Is Gen Z Taking Over the Housing Market?
NEW YORK, May 5, 2023 (Newswire.com) - Credello: A 2022 report by Redfin found that 30% of 25-year-olds were homeowners, a percentage higher than both millennials and Gen X-ers! How has Gen Z passed its predecessors with homeownership when they're earning less and dealing with the same competitive housing market?
How Gen Z is outpacing other generations in homeownership
1. They entered a better job market than Gen Y - Millennials have the unfortunate fact that most of them entered their professional lives during the Great Recession, making it more difficult for them to start saving for a house in their 20s, a common investing practice. Gen Z, however, came into a more bustling labor market post-COVID. A U.S. Bureau of Labor Statistics study found that over 24 million jobs were added to the US economy since April 2020, a rate higher than pre-pandemic levels.
2. They capitalized on historically low mortgage interest rates - Before the recession, rates were at all-time highs. As a result, many millennials were unable to qualify for mortgages because of how high the rates were. Gen Z, however, benefited from historically low interest rates that occurred during the pandemic, making it nearly effortless to get a mortgage for a home.
3. They've been willing to move to "less desirable" areas - Thanks to remote work, many Gen Z homebuyers are opting for metropolitan areas that have historically low costs of living, saving them money on their homes. This generation is more willing to be nomadic than Gen X and, to some extent, millennials. They have been able to capitalize on new initiatives that "less desirable" towns are offering digital nomads who move to their cities, including moving allowances, housing grants, and even cold, hard cash.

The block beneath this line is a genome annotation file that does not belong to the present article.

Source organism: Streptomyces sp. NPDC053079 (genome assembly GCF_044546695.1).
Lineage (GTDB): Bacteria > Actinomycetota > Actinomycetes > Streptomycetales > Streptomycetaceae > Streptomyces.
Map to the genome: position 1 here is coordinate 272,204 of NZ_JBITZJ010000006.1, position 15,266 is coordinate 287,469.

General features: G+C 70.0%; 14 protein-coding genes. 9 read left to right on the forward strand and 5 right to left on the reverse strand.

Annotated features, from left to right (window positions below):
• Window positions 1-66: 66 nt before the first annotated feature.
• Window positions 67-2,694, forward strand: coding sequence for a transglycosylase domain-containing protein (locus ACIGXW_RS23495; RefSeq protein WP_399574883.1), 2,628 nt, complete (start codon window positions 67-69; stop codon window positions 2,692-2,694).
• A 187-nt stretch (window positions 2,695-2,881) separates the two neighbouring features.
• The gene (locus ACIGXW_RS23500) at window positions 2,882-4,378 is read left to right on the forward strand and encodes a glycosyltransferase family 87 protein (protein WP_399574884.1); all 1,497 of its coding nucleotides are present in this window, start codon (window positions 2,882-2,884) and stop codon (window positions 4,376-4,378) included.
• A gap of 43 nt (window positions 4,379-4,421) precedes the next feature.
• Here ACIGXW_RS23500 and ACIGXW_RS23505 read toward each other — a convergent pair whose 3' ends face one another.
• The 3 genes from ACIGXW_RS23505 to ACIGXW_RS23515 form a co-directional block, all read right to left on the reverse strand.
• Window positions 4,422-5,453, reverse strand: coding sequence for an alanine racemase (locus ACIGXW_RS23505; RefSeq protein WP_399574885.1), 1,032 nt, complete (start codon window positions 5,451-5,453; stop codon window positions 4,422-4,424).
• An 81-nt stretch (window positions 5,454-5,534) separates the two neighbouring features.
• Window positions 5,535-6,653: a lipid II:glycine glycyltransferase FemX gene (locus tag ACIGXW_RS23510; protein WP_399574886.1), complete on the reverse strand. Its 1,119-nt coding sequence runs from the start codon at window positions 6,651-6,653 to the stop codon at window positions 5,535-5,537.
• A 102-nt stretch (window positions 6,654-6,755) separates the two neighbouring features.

4. They're more flexible with their housing - Since most Gen Z-ers are still in the beginning phases of building their families, they're more willing to own homes that are smaller or non-traditional. The tiny home movement that began as a way for millennials to own homes has branched out to Gen Z and taught them that a three-bedroom/two-bath house isn't all it's cracked up to be when you're still young. Consequently, many are opting instead for the cheaper "starter" homes or even pre-fab or mobile homes since getting financing for a mobile home can sometimes be easier than traditional mortgages.
What older generations can learn from Gen Z
1. Be flexible - Many of the things that have held back older generations, such as not being willing to move to less desirable areas, can be overcome with a bit of creativity and flexibility. For example, many Gen Z-ers opt for "starter homes'' or pre-fabricated housing that is easier and cheaper to get financing for than traditional mortgages.
2. Cut your spending - Many Gen Z-ers watched their sibling millennials struggle in harsh economic climates, leaving many in debt and struggling. Because of this, many entering the job market now are much more cautious with their spending habits and are instead opting to squirrel money away for future purchases, like homeownership, instead of impulse buys.
3. Watch the market - There is rarely a "perfect" time to buy, but that doesn't mean you shouldn't hedge your bets by waiting for the market to fluctuate. Both interest rates and real estate markets will ebb and flow over time, so keep your eye on how things are trending in your area. Gen Z saw that the time to buy was during the historically low-interest rates of 2020 and struck while the iron was hot. Consequently, now interest rates are much higher to help curb inflation, and most real estate markets in the US are highly competitive, making it the wrong time to buy. Sit patiently and wait for the tide to change.
The bottom line
Looking at the data above, it's clear that Gen Z is taking over the housing market. They've taken advantage of historically low mortgage rates, are more flexible with their housing needs, and are more cautious with their spending habits. As a result, they can get mortgages easier than previous generations and aren't as affected by high interest rates.
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